Typos in your emails, give everyone the impression that you’re lazy and unintelligent, but they bother certain personality types even more.
I admit it. I’m compulsive. I read and want to edit everything I see and hear. It doesn’t matter if it’s the copy on the side of a cereal box or the lyrics to a song heard on the radio. (I mean, why does John Mellencamp sing, “I cannot forget from where it is that I come from”? That extra “from” has bothered me for 30 years.)
And don’t get me started on email—typos and incorrect grammar drive me insane. (There’s nothing I find more embarrassing than responding to someone’s rant on Facebook and discovering that I posted something with a typo.)
It turns out that, unlike me, a lot of people don’t care about, or even notice, such things. A couple of researchers at the University of Michigan—Julie Boland, a cognitive psychologist specializing in language comprehension, who shares my obsession, and Robin Queen, a sociolinguist who doesn’t—set out to find out why.
The pair uncovered some earlier work where college students were asked to vet a potential new colleague based solely on two versions of the same email message—one of which was filled with errors. They also found that a fellow researcher at UM had studied how spelling errors in online peer-to-peer loan requests at LendingTree.com affected the likelihood of funding. Not surprisingly, the writers of error-strewn messages were perceived as less conscientious, intelligent and trustworthy (and were less likely to get a loan).
In one of their original experiments, Boland and Queen added an additional element—a personality test that measured five traits (extraversion, agreeableness, openness to experience, conscientiousness and neuroticism).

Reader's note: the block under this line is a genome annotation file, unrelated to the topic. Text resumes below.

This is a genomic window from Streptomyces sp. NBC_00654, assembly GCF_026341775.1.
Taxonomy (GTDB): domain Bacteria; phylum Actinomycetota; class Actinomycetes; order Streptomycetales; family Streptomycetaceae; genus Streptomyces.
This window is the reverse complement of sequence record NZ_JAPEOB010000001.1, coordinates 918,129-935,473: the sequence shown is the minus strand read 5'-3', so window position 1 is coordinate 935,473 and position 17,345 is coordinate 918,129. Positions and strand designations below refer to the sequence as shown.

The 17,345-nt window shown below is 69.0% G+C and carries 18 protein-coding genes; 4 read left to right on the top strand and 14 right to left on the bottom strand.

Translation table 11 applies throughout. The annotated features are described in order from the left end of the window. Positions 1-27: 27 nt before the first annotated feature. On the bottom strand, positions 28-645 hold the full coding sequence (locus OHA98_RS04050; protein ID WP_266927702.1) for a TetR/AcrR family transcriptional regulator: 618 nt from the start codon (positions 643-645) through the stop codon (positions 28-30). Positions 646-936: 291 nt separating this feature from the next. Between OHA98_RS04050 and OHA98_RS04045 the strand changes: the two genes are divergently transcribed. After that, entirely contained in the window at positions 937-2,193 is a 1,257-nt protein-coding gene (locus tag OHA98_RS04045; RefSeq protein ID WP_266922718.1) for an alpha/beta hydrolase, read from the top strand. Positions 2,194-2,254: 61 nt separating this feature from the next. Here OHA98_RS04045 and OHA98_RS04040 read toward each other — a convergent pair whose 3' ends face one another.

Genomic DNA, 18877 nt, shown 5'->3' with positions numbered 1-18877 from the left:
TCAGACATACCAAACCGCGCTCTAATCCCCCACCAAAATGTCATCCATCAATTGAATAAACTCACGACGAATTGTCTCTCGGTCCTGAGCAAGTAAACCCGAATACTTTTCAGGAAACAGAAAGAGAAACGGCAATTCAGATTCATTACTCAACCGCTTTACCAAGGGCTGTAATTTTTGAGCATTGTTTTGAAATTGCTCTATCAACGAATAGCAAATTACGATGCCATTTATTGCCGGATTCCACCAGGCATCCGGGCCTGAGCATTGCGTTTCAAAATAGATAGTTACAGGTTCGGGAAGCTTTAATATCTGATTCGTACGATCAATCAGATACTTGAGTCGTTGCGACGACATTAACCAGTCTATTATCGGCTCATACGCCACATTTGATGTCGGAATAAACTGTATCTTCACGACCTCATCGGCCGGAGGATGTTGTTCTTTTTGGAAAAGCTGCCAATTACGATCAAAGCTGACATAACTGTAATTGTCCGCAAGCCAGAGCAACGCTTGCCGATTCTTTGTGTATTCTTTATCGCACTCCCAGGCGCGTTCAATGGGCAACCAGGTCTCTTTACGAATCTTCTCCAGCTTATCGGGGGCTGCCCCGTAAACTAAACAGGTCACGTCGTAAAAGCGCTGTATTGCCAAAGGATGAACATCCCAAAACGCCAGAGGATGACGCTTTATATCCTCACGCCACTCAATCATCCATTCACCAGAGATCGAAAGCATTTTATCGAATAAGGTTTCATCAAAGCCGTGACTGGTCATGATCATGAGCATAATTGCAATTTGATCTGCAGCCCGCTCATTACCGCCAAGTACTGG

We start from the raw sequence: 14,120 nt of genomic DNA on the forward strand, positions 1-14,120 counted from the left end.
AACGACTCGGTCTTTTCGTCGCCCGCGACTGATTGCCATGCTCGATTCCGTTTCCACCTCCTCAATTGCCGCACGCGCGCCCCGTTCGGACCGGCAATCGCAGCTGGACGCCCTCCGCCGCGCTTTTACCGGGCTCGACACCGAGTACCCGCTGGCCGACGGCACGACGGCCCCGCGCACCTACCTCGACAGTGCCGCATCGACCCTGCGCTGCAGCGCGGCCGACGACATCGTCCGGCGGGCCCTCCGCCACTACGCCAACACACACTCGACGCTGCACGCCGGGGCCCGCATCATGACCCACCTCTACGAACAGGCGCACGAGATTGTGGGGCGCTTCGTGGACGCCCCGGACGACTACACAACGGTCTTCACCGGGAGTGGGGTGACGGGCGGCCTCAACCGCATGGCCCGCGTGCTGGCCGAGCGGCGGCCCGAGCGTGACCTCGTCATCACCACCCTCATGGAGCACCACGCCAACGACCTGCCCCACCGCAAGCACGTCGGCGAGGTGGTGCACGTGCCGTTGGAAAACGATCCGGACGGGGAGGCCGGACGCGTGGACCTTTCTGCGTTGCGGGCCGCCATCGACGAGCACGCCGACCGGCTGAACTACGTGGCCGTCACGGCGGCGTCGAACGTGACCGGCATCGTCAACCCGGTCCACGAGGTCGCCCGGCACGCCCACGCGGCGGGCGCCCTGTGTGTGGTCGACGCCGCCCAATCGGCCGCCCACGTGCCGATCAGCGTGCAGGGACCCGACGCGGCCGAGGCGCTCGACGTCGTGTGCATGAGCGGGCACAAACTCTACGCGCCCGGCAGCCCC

The scenario involved each participant receiving 12 email responses to an ad for a housemate, and rating the writers as potential housemates and on personality traits including intelligence, friendliness or laziness.
There were actually three versions of each message (a total of 36 different emails). One version included some typos, one contained words people commonly confuse, such as there for their, which the researchers call “grammos,” and the third was error-free.
The participants were adults of various ages and levels of education, factors which apparently had no bearing on how they perceived the writing errors. Nor did their use of electronic media. What mattered was personality type.
People who scored low on agreeability were more bothered by the grammos. And people who scored low on extraversion were more bothered by both types of errors. (That’s me.) Surprisingly, the level of neuroticism appeared irrelevant.
One interesting finding was that among the college-student participants, those who reported being heavy users of electronic media were less sensitive to errors, even those who also claimed to spend time reading for pleasure.
I guess if you’re conversant with the common texting and tweeting abbreviations (lol, btw, wtf, etc.) and the use of clever alphanumeric combinations (h8, 2day), grammar and spelling become increasingly irrelevant, at least in electronic communication.
Boland and Queen caution that their research studied a relatively small sample and that these perceptions are based on the fact that the writer of the emails was unknown. The short email message was the sum of all knowledge about the sender.
So, those who know you are probably going to be more forgiving of your email errors. They already have an opinion about how smart you are (or aren’t). And social-media-savvy college students don’t care.
But in business communications, where you are likely communicating with strangers, or clients who are paying you to be intelligent and articulate, taking the time to get it right is crucial.
One last piece of advice from a compulsive editor: spellcheck is a great tool, but it’s not a substitute for proofreading.
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